In the depths of winter, when color in the landscape is hard to come by and the flowers that filled our summer gardens exist only, for the time being, in our memories and imaginations, many of us decorate our homes with cut flowers. The sight of a bountiful bouquet of flowers, or the fragrance of lilies and other blossoms can do wonders for winter-weary spirits. Many of us also give and receive cut flowers for Valentine’s Day, which, as it happens, is coming right up.
To help you properly care for your cut flowers, our video crew recently went to work readying a film on the topic. As it works its way through post-production, we thought we’d provide a few timely tips. So, just in time for your Valentine’s Day delivery, here are a few quick and easy pointers on caring for cut flowers:
Whether your bouquet arrives by mail order or from a local shop, open the box or bag as soon as possible and carefully remove all packaging materials. (If the flowers are wrapped in a cello sleeve, slice the sleeve off rather than pulling the flowers out. The same is true for rubber bands or plastic binders. Cut them and gently tug them off the stems. Pulling the stems free can break off petals, buds or blooms.) Set your flowers beside the sink.
Find a vase you wish to use, or use the one that may have arrived with your bouquet. The vase should be sized appropriately for your flowers. Even the most beautiful bouquet will look terrible in a vessel that has too wide a neck (which causes the stems to splay and the bouquet to look sparse) or one that’s too small (which can crush or bruise the flower stems thereby shortening the life of your bouquet). In terms of height, designers generally select a vase that is 1½ times shorter than the stems. All of that said, the main idea is to please yourself, so choose the vase you love best or the one that has the most meaning to you.
Disinfect the Vase
If the vase is your own, be sure it’s clean. A general practice employed in the floral trade is to disinfect with a solution of 1 part bleach to 10 parts water. Make certain to rinse the vase thoroughly to eliminate the bleach. Fill your vase two-thirds full of lukewarm water.
If plant food arrives with your bouquet (it will resemble a small sugar packet), take a minute to read the instructions on the label, which generally call for a small amount to be mixed in (not the whole package at once). Add the recommended amount to the water and stir it in. Do not add too much and overfeed as this may cause harm to your flowers. Conserve any remaining plant food for use in the coming days when you refresh the water. Remember that plant food does not always accompany bouquets. Many bulbous blooms such as lilies, tulips, daffodils and iris don’t require it.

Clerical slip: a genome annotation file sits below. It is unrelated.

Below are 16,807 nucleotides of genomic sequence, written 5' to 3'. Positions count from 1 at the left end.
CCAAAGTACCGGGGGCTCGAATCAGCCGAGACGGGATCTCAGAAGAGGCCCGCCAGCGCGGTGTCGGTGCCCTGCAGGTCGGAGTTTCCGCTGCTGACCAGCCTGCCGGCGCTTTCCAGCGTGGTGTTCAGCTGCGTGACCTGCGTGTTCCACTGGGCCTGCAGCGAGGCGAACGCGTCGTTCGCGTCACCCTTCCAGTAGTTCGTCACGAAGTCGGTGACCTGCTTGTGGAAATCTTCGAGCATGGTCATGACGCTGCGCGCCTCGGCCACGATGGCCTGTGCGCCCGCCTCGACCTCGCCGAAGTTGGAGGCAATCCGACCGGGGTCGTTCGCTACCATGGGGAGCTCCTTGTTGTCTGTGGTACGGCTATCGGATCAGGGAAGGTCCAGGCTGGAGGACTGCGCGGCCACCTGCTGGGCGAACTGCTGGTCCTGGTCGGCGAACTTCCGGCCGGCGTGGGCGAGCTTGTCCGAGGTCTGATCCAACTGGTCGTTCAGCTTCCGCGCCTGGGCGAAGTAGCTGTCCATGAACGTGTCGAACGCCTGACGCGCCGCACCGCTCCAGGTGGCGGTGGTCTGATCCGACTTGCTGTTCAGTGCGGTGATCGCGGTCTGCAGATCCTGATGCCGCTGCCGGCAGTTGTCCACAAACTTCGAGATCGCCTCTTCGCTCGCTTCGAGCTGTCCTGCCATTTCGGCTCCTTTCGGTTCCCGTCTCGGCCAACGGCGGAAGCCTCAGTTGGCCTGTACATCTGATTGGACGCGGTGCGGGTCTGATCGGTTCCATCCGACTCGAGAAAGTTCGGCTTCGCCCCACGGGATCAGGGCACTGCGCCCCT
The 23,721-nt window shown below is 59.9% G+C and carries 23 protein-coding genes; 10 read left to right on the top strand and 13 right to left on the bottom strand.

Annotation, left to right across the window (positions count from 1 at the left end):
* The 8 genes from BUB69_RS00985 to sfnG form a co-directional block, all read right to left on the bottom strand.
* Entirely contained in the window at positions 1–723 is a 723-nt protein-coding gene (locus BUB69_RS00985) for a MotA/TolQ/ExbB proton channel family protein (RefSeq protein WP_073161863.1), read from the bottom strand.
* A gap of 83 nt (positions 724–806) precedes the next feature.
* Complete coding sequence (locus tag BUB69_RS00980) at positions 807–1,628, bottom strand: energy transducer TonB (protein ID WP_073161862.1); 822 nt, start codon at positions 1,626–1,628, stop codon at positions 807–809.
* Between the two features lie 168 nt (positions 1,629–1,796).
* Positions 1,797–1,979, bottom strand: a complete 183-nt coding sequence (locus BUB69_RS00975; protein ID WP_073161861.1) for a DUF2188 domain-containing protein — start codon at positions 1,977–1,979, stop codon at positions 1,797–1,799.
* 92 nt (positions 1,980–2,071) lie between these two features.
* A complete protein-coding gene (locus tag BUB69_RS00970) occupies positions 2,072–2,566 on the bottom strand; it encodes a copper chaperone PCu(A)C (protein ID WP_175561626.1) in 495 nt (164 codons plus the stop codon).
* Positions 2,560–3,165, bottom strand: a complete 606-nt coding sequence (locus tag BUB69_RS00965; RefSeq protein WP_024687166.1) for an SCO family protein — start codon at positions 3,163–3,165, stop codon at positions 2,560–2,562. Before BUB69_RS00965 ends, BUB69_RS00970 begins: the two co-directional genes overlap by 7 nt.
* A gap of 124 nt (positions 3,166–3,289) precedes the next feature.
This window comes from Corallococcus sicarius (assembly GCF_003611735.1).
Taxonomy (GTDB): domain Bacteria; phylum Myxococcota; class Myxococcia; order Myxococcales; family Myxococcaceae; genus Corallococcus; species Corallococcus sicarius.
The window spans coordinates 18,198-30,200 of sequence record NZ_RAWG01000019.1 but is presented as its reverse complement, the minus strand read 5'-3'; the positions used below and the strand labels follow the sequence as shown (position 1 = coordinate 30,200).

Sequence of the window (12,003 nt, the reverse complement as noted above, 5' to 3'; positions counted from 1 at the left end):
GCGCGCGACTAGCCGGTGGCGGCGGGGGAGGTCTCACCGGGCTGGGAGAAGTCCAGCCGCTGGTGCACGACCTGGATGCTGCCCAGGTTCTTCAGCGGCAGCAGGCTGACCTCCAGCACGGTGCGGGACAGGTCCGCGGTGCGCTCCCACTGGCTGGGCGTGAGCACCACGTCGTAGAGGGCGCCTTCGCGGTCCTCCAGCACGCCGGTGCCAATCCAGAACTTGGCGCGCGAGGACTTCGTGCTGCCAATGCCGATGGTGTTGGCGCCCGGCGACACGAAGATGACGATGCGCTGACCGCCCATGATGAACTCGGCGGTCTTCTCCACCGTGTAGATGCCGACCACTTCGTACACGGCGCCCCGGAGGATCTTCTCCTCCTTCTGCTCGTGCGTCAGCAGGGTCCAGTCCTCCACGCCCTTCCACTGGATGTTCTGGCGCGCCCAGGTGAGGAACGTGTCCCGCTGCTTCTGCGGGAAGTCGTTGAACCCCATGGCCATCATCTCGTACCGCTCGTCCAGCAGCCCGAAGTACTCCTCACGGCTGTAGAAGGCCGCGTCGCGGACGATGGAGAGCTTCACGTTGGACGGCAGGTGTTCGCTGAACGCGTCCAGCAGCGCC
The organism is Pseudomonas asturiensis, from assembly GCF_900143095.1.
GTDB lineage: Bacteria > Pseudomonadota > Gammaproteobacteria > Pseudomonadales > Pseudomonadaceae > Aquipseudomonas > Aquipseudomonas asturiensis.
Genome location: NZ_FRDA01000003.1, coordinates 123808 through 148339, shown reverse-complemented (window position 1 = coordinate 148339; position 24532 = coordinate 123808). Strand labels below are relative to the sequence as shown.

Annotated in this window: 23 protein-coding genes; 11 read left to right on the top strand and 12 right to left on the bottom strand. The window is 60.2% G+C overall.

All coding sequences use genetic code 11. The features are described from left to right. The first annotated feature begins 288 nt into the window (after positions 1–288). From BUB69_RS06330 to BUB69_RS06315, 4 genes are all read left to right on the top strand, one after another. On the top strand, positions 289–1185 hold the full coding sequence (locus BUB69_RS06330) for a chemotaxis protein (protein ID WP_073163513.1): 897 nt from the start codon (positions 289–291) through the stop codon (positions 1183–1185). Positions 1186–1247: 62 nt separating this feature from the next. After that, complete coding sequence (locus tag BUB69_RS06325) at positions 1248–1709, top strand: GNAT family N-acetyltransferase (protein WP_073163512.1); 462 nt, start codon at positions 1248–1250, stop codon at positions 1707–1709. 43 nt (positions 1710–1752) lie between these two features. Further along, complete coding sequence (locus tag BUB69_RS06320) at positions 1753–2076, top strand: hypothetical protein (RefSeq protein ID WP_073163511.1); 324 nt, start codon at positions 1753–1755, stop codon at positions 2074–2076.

Flowers are easiest to arrange if they’re held in place. Use a flower frog or floral foam in the bottom of the vase, if possible, or use cello tape to create a lattice pattern across the top of the vase, leaving openings at intervals for the stems.
Hydration Is the Key
The most important thing you can do for cut flowers is to give them water. If hydration is denied for too long, blossoms will droop and fade away. (We’ve all seen bouquets in which budded roses never bloom, they simply hang their heads and dry out, most likely due to lack of water.)
Using a pair of sharp scissors or pruners, cut at least 1 inch off the bottom of each stem, cutting the stems at an angle so they won’t sit flat against the bottom of the vase, inhibiting the uptake of water. Strip away any leaves that will otherwise be submerged in the vase. (Submerged leaves can invite bacteria.) Set each stem in water as quickly as possible. Continue with the other flowers in the bouquet, arranging them as you go. Don’t be afraid to pull them out and rearrange them to create a composition you like. Remember that some flowers including roses and lilies may arrive in bud stage and open gradually. Keep their mature sizes and shapes in mind as you place the stems.
If you can’t fit all of the flowers into a single vase, try using extra vessels. Likewise, if there’s a flower you don’t like in a mixed bouquet but would prefer to feature on its own, create two arrangements.
Set your flowers in a bright spot with no direct sunlight. Avoid putting them on or alongside a heat source such as a radiator or fireplace. Check the water level regularly, adding more as needed. Change the water completely every few days to keep it fresh and clean, adding more plant food, if it came with your bouquet. If you see any flowers beginning to droop or “neck over,” trim their stems by another inch or so, and put them back in water. As days pass and some flowers naturally subside, remove and discard them. If a few flowers outlast all the others, transfer them to a smaller vase to enjoy them for as long as possible.
All of this may sound like a lot of work for one bouquet of flowers, but we promise the preparations go quickly, most are plain common sense, and they’ll help you get the most out of your beautiful bouquet.